A number of economists are forecasting an increase in home sales this year, and some are predicting that more first-time buyers will be in the mix.
That's great news for sellers, particularly first-time sellers most likely to have the kind of starter homes these buyers will want. Below are some tips for those selling a home for the first time.
Before selling your home, give some careful thought about where you will live next, said Hedda Parashos, owner of Palisade Realty in Spring Valley, Calif. "Planning ahead will save the time and money associated with moving multiple times or trying to get out of a deal after you sign a purchase agreement," she said. "Your Realtor can help you locate a new home or rental before you close escrow or negotiate a lease back."
If your plan is to buy another home and finance it, get preapproved for a mortgage. That way, you'll know what you will be able to afford -- and can eliminate surprises, she added.
It's also getting more common these days -- in certain markets -- to purchase a home contingent on the sale of your existing one, said Christina Esala, associate broker and team leader with Tierra Antigua Realty, in Tucson, Ariz.
If you can afford it, do whatever you can to make your home move-in ready. That means replacing ripped screens, broken baseboards, leaky faucets and making cosmetic repairs, as well as updating landscaping, Parashos said. Your house needs to be in showing condition all the time, she added.
At this point, start looking at your home as a house -- stripping all sentimental value from the place, since your buyer won't care about the tree you planted or the kitchen tile you installed yourself, said Geoff Bray, real-estate agent and partner at the Reuter Bray Group of RE/MAX Results in Minneapolis.
Many people choose real-estate agents based on referrals from family and friends, but look beyond that to make sure you're working with someone who does a lot of business in your particular neighborhood. While sales information for individual agents often isn't publicly available, you could check with your local Realtor association group for the data, call the local multiple-listing service or ask a brokerage about their top sellers.
Online reviews of real-estate agents can also be helpful, Esala added. At the very least, get statistics from the agent, asking him or her how many homes they've sold recently, where the homes have been located and what the average sales prices have been, Esala said.
A good real-estate agent will help you price the home right -- from the start. "Nothing will attract more buyers than making the right choice when pricing your home and nothing will deter buyers more than overpricing," Parashos said. Overpricing often means a longer stay on the market as well as future price cuts -- which often makes a home listing look stale and less desirable.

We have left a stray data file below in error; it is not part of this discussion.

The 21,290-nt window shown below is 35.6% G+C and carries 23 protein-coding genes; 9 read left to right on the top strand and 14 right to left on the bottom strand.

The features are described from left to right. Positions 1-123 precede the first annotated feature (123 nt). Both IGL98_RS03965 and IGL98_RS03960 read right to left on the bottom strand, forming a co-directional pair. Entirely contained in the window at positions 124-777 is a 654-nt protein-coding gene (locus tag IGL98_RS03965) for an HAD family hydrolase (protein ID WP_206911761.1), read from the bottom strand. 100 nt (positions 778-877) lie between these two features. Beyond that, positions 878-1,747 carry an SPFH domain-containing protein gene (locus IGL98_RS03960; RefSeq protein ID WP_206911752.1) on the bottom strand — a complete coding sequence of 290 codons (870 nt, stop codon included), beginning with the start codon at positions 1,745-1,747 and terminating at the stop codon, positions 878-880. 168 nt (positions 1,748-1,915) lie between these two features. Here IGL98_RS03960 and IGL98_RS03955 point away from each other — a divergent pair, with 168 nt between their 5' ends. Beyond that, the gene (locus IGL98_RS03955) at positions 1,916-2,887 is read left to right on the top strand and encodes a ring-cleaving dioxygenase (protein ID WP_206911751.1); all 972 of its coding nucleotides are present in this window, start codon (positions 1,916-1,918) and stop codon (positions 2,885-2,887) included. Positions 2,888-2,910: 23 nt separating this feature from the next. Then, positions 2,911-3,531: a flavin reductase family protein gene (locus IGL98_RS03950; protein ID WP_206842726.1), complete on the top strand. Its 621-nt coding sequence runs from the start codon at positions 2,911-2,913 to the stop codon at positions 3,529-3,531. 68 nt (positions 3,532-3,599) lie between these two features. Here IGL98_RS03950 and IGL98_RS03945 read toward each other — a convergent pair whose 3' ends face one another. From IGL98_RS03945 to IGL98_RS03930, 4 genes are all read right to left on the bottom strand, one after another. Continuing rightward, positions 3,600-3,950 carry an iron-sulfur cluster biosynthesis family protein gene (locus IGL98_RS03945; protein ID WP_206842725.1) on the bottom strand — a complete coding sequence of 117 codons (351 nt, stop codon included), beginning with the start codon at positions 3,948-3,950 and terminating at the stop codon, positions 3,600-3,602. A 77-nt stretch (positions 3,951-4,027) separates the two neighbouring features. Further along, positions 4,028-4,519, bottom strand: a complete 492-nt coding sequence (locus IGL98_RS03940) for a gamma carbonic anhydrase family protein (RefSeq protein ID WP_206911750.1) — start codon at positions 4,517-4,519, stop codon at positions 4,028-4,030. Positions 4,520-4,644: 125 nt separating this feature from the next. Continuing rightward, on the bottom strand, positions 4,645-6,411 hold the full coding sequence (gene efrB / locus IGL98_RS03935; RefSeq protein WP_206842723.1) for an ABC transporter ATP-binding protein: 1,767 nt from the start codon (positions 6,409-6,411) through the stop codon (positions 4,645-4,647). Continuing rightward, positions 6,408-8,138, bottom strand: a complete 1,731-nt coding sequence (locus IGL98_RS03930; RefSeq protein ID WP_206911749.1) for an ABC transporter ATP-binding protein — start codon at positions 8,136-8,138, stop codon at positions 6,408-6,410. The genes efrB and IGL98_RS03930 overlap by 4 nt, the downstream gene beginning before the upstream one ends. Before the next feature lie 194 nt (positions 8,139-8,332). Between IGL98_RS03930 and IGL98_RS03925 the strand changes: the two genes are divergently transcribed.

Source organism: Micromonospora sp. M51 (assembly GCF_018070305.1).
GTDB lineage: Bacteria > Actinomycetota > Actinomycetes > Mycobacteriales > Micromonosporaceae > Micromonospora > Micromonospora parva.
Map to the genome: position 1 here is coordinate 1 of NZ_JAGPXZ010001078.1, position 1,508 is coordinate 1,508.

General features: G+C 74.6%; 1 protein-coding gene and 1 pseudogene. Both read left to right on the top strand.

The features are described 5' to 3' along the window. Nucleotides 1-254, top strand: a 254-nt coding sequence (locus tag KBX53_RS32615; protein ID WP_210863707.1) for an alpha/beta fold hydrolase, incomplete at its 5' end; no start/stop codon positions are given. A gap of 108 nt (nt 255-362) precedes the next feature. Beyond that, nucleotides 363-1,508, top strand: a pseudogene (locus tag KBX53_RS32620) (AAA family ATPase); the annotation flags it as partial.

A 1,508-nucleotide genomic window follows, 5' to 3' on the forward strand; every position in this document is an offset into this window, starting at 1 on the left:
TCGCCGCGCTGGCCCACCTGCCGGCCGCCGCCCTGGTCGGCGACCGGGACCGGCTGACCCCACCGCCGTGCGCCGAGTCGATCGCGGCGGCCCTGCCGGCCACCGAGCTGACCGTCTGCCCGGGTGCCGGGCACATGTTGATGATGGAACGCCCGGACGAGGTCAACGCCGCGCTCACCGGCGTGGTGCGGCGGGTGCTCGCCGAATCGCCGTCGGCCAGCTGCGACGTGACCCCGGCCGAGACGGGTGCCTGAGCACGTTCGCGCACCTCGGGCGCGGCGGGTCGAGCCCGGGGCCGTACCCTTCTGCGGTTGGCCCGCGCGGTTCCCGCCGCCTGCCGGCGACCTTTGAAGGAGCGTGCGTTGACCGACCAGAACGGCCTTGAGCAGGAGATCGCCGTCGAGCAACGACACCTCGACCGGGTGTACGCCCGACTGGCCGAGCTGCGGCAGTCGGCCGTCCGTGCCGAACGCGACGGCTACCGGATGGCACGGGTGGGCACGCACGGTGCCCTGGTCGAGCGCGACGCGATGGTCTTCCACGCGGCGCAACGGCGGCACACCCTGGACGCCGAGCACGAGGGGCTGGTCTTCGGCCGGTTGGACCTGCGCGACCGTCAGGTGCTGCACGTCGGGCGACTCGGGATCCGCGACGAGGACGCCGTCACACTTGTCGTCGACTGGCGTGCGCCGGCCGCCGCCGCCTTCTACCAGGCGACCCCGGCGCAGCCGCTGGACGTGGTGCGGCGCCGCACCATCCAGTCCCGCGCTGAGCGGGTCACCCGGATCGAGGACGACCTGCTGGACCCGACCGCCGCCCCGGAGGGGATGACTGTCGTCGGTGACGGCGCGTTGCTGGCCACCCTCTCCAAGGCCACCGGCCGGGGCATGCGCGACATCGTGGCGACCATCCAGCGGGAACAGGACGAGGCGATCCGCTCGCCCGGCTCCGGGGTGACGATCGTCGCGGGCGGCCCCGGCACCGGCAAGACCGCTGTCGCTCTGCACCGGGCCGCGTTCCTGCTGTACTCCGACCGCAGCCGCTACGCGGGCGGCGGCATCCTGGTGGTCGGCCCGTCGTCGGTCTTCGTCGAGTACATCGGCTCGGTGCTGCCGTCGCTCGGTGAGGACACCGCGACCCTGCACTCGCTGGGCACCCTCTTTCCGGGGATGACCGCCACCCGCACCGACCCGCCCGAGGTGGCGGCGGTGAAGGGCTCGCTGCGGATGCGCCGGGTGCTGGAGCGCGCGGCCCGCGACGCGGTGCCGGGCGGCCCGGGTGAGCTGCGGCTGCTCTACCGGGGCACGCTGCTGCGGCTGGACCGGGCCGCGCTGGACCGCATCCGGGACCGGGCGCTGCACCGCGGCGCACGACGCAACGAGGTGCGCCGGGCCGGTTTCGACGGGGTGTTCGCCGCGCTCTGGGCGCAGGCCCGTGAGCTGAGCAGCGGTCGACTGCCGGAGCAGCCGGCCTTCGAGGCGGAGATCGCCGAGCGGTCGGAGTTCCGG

In addition to getting on the multiple-listing service, or MLS, as well as home listing sites online, your real-estate agent might recommend other methods of advertising, including open houses and direct mail postcards. Ask the agent how he or she plans on marketing the property before hiring the agent.
Quality photography of the home is also important. Those who use professional real-estate photos sell listed homes 32% faster than all other listings, according to VHT Studios, a real-estate photography network for homes and businesses. Take it for what it's worth, a statistic from a company in the photography industry. But also think about the homes that you spend the most time looking at online; chances are they're the ones with a variety of clear, quality pictures.
Some sellers create restrictions on when their home can be shown, but being inflexible on this point can hurt you. "People, if they want to see it nowthey're going to contact that agent and going to want to see it immediately," Esala said. "Make your home available for all of the daylight hours," she said. Otherwise, within two days, prospective buyers will find another home and forget yours.
Know what you will and won't give up when it comes to your sale, from price to closing date, repairs to closing costs. "Knowing what outcome you want in advance will help you avoid haggling over minor items that could cost you the sale," Parashos said.
Finally, don't focus as much on the final sales price as on the final net price, Bray said. Many first-time buyers ask for sellers to help with closing costs, for example, which affects the net cost.
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